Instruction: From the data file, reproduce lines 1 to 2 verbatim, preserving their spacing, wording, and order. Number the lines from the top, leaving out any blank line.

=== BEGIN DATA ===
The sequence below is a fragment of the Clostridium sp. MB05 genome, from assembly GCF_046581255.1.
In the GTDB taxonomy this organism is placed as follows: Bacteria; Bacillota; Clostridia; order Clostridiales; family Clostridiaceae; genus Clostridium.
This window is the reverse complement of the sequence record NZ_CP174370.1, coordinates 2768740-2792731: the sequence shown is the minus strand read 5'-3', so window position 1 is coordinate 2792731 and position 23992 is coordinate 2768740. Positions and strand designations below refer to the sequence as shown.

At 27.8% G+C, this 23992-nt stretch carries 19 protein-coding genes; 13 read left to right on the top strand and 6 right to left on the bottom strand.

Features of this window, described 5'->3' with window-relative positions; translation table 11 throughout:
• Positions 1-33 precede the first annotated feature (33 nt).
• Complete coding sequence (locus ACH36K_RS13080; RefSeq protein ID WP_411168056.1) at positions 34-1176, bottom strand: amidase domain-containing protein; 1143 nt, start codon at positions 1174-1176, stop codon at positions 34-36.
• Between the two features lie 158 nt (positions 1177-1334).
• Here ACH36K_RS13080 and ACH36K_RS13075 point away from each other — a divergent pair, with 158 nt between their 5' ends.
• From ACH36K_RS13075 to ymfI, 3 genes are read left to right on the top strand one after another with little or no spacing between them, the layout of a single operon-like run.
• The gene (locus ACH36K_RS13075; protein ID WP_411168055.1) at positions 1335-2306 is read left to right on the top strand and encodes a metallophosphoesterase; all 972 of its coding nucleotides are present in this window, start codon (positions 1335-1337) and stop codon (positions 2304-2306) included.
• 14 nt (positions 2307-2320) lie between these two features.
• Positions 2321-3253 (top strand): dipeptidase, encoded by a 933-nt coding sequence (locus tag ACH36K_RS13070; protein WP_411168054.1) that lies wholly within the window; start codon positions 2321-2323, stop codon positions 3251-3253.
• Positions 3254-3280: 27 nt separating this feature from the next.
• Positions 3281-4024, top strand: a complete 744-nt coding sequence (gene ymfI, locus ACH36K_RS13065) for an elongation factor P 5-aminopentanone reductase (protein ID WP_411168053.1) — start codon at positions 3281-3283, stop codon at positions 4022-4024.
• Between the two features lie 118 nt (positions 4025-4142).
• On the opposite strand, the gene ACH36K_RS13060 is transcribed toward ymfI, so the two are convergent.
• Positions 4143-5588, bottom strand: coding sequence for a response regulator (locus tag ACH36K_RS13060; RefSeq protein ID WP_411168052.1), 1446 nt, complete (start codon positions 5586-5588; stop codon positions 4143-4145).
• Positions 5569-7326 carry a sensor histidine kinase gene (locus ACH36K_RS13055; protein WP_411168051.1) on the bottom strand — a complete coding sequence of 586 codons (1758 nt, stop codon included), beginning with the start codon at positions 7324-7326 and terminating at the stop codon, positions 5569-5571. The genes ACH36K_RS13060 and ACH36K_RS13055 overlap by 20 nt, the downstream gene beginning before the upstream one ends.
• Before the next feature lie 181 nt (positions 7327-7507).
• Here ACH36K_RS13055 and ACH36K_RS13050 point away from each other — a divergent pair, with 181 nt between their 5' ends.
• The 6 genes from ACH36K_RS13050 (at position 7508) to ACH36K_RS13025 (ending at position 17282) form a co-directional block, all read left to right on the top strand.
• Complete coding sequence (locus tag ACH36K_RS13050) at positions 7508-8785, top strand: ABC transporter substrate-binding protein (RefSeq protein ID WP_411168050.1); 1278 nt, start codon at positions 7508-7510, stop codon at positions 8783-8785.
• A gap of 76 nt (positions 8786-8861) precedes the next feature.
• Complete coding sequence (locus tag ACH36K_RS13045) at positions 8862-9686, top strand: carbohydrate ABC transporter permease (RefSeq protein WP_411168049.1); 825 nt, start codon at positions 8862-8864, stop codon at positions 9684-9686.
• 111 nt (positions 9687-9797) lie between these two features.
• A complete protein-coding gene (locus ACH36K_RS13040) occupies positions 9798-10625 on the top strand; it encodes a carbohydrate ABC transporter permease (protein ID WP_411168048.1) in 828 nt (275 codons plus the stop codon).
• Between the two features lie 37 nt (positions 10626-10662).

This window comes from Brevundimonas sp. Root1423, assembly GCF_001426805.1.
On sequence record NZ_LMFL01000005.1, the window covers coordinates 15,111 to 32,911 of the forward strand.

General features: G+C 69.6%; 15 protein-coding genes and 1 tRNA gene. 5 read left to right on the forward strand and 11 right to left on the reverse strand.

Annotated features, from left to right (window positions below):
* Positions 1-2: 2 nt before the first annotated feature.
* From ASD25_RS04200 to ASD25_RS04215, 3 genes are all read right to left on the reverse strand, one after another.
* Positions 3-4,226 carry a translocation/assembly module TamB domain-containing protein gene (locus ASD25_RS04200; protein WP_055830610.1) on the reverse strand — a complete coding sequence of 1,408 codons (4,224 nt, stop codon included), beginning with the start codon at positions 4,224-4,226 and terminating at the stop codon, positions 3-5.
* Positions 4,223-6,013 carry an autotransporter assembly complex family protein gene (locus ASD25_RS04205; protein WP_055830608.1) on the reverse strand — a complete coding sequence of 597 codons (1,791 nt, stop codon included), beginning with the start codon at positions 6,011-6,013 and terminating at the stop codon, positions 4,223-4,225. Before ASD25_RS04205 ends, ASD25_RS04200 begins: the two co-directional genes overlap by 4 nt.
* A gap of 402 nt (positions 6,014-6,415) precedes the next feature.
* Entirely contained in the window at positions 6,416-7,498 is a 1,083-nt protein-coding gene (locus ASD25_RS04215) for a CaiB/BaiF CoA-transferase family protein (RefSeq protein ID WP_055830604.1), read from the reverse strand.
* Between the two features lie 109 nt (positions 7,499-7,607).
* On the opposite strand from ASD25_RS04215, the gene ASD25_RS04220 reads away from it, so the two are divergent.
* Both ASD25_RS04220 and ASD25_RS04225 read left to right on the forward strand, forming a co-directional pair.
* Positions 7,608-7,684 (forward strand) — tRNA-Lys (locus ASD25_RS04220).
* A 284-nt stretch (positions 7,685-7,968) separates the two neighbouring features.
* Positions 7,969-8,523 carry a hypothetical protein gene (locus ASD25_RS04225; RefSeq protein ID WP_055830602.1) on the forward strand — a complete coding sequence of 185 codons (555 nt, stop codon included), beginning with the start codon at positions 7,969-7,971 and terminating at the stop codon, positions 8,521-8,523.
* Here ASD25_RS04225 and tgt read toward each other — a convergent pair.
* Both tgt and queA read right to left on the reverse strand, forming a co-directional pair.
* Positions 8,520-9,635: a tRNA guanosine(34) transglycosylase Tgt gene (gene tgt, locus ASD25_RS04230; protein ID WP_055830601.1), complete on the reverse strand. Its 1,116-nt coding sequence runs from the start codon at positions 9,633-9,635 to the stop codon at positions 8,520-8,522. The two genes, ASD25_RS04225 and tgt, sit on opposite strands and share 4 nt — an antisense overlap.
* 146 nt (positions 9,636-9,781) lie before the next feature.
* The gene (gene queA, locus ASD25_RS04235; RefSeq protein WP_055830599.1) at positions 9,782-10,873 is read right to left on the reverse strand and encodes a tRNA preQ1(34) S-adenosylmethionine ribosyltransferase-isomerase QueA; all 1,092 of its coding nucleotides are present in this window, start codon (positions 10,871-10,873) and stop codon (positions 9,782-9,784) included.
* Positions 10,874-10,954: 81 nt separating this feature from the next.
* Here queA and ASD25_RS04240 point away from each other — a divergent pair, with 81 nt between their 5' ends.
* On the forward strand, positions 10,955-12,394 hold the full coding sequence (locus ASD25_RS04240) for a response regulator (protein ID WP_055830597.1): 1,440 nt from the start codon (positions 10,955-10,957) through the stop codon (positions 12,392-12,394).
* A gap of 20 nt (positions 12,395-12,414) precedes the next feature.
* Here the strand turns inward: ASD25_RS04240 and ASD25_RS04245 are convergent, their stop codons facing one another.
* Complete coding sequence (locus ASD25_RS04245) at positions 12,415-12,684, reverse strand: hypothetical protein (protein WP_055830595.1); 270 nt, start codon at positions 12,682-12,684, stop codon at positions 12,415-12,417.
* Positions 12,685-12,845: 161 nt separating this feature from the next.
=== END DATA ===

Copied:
The sequence below is a fragment of the Clostridium sp. MB05 genome, from assembly GCF_046581255.1.
In the GTDB taxonomy this organism is placed as follows: Bacteria; Bacillota; Clostridia; order Clostridiales; family Clostridiaceae; genus Clostridium.